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StudioSense: Starting a Pastel Painting

As the weather turns for the worst in Michigan, it is time to revisit my collection of photographs that I use as inspiration and reference points for pastel paintings.

I chose an old shed photographed about 15 years ago off Judd Road in York Township, MI.

There is a lot of green lawn in this photo. So I will shift the focal point, the shed in the center, off to the left, which will reduce the lawn mass, and I will also strive to leave out a fair amount of detail of this grassy area.

First step is to sketch the composition including the major values of this scene. I added my grid to the paper to arrange the composition, and will replicate the grid to the sanded pastel paper.

Below is a sheet of toned Wallis sanded pastel paper secured on a foam core backing. You can barely see the grid sketched on the paper. I used a charcoal pencil to complete the sketch, then sprayed the surface with fixative.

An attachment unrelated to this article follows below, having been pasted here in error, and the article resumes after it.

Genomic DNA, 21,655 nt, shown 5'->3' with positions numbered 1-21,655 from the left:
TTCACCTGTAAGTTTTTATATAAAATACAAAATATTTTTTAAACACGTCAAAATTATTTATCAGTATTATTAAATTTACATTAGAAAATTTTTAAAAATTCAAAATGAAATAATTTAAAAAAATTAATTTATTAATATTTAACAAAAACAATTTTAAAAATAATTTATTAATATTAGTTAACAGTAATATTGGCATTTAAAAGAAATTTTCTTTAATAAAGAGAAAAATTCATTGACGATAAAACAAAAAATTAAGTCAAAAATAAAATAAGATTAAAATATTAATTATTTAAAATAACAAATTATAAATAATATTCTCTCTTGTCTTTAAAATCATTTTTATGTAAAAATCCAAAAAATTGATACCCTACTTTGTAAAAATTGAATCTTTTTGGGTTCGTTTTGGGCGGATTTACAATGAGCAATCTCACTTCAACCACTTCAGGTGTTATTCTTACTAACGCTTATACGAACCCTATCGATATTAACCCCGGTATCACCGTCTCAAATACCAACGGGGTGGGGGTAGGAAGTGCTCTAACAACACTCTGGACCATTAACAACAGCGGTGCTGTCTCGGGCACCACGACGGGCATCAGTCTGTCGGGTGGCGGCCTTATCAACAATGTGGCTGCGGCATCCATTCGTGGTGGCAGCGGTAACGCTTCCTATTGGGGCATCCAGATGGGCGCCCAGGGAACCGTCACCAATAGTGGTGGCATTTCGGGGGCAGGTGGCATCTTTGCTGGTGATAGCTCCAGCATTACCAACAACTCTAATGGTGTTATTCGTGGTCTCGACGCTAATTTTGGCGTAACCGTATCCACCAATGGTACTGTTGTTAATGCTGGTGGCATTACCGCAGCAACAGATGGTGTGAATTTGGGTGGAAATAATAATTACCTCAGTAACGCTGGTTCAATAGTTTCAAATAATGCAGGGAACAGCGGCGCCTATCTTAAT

I then applied an underpainting of pastel washed with isopropyl alcohol. I chose opposite colors for the greenery, placing red/orange in the grassy areas. For the evergreen on the right, I chose a deep blue and used the same pastel for the darkest values of the painting. As this paper was toned, I lightened the sky with a very light green pastel and diluted it with the alcohol. I find that bright skies painted on darker toned paper are less luminous than one would desire (and it take a heavy application of pastel to overcome)!

I did not photograph the pastel-washed underpainting, however, in the current version of the painting below, you can see the red-orange beneath the greens. I will add further green foliage in the right background around the tree, as well as a distant tree line.

The greens are more intense with the re-orange base. I will allow some of the underpainting to show through to retain this intensity. Also, if you carefully observe grassy areas outdoors, you will see that there is that "earth base" hiding behind the greenery.

Check back for the final version of this painting!

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